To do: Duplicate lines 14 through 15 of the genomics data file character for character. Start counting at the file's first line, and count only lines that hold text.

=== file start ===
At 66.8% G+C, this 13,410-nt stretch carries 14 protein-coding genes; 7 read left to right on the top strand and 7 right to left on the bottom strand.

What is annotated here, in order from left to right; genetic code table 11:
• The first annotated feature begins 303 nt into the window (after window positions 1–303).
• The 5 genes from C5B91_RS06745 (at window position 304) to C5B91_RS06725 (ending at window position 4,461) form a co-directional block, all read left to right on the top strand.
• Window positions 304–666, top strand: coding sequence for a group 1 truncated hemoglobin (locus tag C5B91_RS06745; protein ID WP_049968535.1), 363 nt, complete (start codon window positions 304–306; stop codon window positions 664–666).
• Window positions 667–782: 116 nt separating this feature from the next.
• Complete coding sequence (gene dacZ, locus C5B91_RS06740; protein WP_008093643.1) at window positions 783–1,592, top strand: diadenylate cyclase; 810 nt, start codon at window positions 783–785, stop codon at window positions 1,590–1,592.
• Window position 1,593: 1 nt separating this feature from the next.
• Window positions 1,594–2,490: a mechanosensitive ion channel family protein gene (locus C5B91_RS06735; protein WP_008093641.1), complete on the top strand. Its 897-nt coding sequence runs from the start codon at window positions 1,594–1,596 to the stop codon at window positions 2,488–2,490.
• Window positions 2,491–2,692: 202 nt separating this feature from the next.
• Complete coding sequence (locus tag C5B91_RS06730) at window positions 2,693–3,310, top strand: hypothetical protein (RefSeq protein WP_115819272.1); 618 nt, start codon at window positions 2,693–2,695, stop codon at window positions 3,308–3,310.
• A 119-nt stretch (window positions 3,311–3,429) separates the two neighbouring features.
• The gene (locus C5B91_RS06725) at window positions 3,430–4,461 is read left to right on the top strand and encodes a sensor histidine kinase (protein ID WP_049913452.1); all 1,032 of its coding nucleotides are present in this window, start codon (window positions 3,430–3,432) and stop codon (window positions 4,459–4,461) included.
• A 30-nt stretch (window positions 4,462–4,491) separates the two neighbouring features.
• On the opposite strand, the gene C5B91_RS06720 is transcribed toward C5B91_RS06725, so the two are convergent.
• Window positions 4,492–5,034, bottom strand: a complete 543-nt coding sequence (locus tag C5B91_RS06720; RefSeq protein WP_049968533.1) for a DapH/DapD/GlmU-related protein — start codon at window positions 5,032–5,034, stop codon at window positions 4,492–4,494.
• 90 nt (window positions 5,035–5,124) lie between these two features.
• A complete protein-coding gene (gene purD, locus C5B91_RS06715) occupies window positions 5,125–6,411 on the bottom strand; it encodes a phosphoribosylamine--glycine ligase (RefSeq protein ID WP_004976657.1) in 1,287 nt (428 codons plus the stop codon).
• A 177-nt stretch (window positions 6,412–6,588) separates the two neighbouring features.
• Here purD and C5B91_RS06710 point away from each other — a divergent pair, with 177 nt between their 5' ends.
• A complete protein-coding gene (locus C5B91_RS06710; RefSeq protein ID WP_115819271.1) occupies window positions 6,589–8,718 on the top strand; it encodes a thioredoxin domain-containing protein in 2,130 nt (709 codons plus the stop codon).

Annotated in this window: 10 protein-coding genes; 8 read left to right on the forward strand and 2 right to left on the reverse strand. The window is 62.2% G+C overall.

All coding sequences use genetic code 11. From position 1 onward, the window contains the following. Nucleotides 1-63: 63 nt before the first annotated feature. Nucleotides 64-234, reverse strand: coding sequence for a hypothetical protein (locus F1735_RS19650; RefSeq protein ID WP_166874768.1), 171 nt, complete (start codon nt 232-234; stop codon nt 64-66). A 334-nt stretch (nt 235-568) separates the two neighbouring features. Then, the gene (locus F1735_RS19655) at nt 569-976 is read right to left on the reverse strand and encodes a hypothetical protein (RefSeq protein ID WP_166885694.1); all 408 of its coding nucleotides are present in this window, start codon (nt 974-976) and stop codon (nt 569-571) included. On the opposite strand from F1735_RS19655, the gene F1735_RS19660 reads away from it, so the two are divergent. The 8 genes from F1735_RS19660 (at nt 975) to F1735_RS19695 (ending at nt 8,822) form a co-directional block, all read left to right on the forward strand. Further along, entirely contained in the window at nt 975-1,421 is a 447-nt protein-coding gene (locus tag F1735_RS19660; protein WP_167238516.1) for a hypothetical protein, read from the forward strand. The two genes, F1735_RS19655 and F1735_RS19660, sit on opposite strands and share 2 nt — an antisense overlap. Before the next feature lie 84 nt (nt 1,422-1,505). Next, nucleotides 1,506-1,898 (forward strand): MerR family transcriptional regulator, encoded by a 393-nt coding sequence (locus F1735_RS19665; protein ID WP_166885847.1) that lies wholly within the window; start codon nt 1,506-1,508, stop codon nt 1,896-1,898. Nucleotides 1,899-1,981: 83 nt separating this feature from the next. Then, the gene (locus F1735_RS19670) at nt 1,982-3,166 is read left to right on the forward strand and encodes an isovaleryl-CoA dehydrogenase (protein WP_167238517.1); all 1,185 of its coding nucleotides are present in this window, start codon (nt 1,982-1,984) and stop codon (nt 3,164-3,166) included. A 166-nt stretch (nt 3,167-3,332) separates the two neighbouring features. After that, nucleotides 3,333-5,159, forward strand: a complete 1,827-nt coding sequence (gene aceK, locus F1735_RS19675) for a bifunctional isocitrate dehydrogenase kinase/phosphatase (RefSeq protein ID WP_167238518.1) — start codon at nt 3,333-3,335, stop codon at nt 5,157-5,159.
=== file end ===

• A 30-nt stretch (window positions 4,462–4,491) separates the two neighbouring features.
• On the opposite strand, the gene C5B91_RS06720 is transcribed toward C5B91_RS06725, so the two are convergent.